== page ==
UNLV's campuses are now officially smoke-free and tobacco-free. As of Aug. 15, UNLV joins a growing number of universities across the country that have already implemented this policy on their campuses.
The policy applies to students, faculty, staff and visitors on all UNLV properties. This includes UNLV’s Maryland Parkway, Shadow Lane and Paradise campuses, Thomas & Mack Center, and all other buildings or facilities owned, operated, leased, occupied or controlled by UNLV in the state of Nevada.
The UNLV School of Public Health has been at the forefront of the initiative, in collaboration with the Southern Nevada Health District, American Lung Association, American Heart Association, American Cancer Society, Nevada Public Health Association and the Nevada Tobacco Prevention Coalition.
“It’s no secret that smoking, vaping, and using tobacco have negative health impacts,” said UNLV School of Public Health dean Shawn Gerstenberger. “With 99 percent of smokers starting before the age of 27, college campuses are an important environment where we can educate students and prevent these behaviors before they begin. Furthermore, as a minority-serving institution, we serve those who are at greater risk, including low-income and first-generation students.”
The smoke-free and tobacco-free campus policy was approved by UNLV’s University Policy Committee in September 2021 following a campus review and comment period. This policy will be in place for the Fall 2022 semester and prohibit all forms of smoking, tobacco use, marijuana use, and unregulated nicotine products including, but not limited to:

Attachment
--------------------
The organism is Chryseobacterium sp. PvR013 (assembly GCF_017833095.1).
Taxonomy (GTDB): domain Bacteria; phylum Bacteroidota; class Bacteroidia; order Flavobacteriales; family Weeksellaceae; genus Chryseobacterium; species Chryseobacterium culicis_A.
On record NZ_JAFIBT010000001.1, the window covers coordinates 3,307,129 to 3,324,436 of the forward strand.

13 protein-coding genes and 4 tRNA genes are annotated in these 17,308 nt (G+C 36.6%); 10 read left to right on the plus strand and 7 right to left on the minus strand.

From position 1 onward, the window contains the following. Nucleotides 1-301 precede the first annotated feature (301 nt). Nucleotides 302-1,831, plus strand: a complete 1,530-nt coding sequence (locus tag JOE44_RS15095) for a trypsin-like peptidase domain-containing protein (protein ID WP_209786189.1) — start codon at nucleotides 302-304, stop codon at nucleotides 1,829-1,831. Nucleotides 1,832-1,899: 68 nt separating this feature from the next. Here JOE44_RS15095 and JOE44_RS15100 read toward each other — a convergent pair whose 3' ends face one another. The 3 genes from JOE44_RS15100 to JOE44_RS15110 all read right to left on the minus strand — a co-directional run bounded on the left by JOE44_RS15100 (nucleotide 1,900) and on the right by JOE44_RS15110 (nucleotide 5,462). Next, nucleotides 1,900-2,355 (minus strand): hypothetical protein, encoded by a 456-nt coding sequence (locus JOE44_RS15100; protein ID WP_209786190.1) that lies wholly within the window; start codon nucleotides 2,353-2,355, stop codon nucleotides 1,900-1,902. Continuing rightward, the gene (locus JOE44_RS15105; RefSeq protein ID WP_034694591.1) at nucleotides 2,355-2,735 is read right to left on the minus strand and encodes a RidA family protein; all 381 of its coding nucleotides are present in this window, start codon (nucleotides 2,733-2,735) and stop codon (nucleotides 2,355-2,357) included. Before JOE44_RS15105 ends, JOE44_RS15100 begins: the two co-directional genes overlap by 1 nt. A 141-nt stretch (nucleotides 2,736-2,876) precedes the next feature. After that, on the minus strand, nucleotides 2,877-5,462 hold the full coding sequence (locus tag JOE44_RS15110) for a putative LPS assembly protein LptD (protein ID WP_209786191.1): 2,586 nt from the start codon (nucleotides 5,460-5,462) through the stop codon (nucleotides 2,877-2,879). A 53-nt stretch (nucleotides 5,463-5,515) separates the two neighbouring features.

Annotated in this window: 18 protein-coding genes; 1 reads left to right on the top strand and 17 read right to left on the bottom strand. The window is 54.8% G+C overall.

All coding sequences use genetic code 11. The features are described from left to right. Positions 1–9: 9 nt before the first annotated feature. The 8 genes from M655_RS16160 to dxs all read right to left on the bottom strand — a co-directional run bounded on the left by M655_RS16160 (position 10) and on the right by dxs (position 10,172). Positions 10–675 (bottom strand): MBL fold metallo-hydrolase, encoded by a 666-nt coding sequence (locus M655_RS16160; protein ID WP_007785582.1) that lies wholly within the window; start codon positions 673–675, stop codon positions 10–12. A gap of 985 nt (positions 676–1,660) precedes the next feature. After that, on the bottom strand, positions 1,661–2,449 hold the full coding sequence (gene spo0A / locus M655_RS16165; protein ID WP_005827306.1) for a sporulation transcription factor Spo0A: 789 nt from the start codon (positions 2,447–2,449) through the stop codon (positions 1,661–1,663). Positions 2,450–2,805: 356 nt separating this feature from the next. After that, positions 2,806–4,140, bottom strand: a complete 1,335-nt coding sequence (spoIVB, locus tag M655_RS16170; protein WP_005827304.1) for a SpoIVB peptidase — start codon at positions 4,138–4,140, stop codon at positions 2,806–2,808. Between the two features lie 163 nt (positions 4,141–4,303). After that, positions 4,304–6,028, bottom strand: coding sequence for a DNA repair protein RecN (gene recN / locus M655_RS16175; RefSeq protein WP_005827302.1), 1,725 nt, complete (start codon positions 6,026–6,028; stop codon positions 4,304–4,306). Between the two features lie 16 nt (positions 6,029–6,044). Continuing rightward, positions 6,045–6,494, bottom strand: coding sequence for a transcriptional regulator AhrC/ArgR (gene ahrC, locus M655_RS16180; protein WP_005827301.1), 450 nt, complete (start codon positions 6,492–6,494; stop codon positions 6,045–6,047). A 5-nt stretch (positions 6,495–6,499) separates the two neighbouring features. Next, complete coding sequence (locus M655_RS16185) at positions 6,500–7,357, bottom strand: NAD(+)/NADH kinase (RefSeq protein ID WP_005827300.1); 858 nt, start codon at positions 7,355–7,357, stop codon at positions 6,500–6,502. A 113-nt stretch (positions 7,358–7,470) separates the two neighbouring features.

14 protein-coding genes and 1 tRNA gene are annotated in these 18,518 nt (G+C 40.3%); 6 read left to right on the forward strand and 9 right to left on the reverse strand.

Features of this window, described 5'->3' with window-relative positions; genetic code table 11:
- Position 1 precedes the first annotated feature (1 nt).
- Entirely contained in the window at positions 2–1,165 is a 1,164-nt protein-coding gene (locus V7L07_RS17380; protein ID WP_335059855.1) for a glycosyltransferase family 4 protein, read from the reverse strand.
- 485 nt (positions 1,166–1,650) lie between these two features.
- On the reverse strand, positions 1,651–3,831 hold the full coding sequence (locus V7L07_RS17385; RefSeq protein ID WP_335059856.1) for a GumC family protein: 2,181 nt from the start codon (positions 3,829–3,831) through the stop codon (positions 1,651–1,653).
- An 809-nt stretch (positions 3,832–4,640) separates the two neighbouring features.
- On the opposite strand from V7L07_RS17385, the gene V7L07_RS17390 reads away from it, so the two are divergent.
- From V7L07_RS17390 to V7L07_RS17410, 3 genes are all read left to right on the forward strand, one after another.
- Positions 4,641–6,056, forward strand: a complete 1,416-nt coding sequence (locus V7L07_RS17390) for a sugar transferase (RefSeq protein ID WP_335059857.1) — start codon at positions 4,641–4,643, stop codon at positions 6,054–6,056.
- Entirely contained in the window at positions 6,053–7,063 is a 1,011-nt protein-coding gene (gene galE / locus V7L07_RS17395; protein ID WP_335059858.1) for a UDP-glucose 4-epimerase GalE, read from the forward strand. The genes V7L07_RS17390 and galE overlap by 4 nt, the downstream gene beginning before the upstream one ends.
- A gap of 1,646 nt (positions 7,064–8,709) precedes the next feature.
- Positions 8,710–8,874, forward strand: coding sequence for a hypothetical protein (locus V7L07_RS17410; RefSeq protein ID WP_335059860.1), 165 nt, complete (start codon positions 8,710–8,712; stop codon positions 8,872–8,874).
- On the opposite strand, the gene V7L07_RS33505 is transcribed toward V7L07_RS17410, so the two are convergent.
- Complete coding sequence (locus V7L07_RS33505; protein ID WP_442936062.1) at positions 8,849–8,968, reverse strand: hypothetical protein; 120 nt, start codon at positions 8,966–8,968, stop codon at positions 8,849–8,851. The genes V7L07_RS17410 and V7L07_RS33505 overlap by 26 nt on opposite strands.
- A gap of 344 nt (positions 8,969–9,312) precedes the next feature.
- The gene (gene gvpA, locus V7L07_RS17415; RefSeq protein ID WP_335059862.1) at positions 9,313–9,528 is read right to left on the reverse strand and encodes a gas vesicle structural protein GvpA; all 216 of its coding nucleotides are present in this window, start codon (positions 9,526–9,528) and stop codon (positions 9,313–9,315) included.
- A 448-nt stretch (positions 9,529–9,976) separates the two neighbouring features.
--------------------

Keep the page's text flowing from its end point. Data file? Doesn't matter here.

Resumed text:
- Cigarettes, cigars (commercially or self-rolled)
- Pipes, hookahs, water pipes
- Electronic cigarettes
- Vape pens
- Bidis, Kreteks
- Smokeless tobacco (e.g., snuff, snus, chew)
- Cannabis / marijuana in all forms
By becoming a smoke-free, vape-free and tobacco-free campus, those at UNLV will be protected from unwanted and involuntary exposure to tobacco and passive smoke, establish a supportive atmosphere for those trying to quit tobacco, and create a culture of wellness for the campus community.
“In public health, we work to protect people and the communities where they live, work, learn, and play,” said Gerstenberger. “Each time we step on any of our campuses, UNLV faculty, staff, and students are playing a critical role in creating a cleaner and healthier environment for all.”
While UNLV is not requiring that people quit smoking or using tobacco products, the university is committed to supporting all those who wish to quit. Assistance to overcome addiction to tobacco products is available. Individuals are encouraged to get help through the Nevada Tobacco Quitline by calling 1-800-QUIT-NOW (1-800-784-8669) or by visiting nevada.quitlogix.org.
Learn more about the policy and view more resources on how to quit at unlv.edu/publichealth/smoke-free.